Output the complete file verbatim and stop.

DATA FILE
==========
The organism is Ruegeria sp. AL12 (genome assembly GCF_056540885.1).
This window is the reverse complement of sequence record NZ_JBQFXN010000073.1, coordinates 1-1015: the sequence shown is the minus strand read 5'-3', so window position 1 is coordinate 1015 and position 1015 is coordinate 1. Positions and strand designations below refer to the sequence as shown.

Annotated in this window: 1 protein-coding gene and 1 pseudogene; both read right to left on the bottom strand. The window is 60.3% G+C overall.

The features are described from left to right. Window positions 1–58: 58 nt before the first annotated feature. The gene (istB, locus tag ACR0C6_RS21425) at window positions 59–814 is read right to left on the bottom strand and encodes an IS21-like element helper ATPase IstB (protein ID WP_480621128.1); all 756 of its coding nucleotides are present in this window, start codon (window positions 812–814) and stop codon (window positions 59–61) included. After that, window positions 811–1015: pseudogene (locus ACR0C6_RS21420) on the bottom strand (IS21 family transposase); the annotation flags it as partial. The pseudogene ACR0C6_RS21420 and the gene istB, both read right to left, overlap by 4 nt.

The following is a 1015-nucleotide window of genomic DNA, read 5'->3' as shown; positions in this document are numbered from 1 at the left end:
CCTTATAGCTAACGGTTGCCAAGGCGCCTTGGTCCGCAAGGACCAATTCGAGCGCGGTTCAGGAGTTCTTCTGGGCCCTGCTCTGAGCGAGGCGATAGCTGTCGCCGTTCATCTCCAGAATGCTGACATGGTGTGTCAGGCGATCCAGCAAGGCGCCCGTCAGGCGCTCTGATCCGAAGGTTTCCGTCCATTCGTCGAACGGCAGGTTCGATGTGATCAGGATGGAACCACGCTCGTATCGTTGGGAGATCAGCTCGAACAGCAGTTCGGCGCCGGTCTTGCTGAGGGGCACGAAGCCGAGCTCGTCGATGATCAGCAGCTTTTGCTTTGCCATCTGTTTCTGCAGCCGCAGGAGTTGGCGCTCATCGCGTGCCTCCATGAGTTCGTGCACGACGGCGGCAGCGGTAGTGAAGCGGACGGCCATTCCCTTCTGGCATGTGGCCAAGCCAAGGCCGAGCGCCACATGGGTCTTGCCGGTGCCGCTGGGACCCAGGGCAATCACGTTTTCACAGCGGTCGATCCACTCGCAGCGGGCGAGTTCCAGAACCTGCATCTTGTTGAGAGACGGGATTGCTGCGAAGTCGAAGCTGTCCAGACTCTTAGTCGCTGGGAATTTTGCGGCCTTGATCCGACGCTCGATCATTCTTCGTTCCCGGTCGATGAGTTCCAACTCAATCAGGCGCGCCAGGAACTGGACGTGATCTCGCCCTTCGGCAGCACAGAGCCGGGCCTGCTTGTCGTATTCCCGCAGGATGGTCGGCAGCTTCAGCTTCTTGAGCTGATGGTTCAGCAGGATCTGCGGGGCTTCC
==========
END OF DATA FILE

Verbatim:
The organism is Ruegeria sp. AL12 (genome assembly GCF_056540885.1).
This window is the reverse complement of sequence record NZ_JBQFXN010000073.1, coordinates 1-1015: the sequence shown is the minus strand read 5'-3', so window position 1 is coordinate 1015 and position 1015 is coordinate 1. Positions and strand designations below refer to the sequence as shown.

Annotated in this window: 1 protein-coding gene and 1 pseudogene; both read right to left on the bottom strand. The window is 60.3% G+C overall.

The features are described from left to right. Window positions 1–58: 58 nt before the first annotated feature. The gene (istB, locus tag ACR0C6_RS21425) at window positions 59–814 is read right to left on the bottom strand and encodes an IS21-like element helper ATPase IstB (protein ID WP_480621128.1); all 756 of its coding nucleotides are present in this window, start codon (window positions 812–814) and stop codon (window positions 59–61) included. After that, window positions 811–1015: pseudogene (locus ACR0C6_RS21420) on the bottom strand (IS21 family transposase); the annotation flags it as partial. The pseudogene ACR0C6_RS21420 and the gene istB, both read right to left, overlap by 4 nt.

The following is a 1015-nucleotide window of genomic DNA, read 5'->3' as shown; positions in this document are numbered from 1 at the left end:
CCTTATAGCTAACGGTTGCCAAGGCGCCTTGGTCCGCAAGGACCAATTCGAGCGCGGTTCAGGAGTTCTTCTGGGCCCTGCTCTGAGCGAGGCGATAGCTGTCGCCGTTCATCTCCAGAATGCTGACATGGTGTGTCAGGCGATCCAGCAAGGCGCCCGTCAGGCGCTCTGATCCGAAGGTTTCCGTCCATTCGTCGAACGGCAGGTTCGATGTGATCAGGATGGAACCACGCTCGTATCGTTGGGAGATCAGCTCGAACAGCAGTTCGGCGCCGGTCTTGCTGAGGGGCACGAAGCCGAGCTCGTCGATGATCAGCAGCTTTTGCTTTGCCATCTGTTTCTGCAGCCGCAGGAGTTGGCGCTCATCGCGTGCCTCCATGAGTTCGTGCACGACGGCGGCAGCGGTAGTGAAGCGGACGGCCATTCCCTTCTGGCATGTGGCCAAGCCAAGGCCGAGCGCCACATGGGTCTTGCCGGTGCCGCTGGGACCCAGGGCAATCACGTTTTCACAGCGGTCGATCCACTCGCAGCGGGCGAGTTCCAGAACCTGCATCTTGTTGAGAGACGGGATTGCTGCGAAGTCGAAGCTGTCCAGACTCTTAGTCGCTGGGAATTTTGCGGCCTTGATCCGACGCTCGATCATTCTTCGTTCCCGGTCGATGAGTTCCAACTCAATCAGGCGCGCCAGGAACTGGACGTGATCTCGCCCTTCGGCAGCACAGAGCCGGGCCTGCTTGTCGTATTCCCGCAGGATGGTCGGCAGCTTCAGCTTCTTGAGCTGATGGTTCAGCAGGATCTGCGGGGCTTCC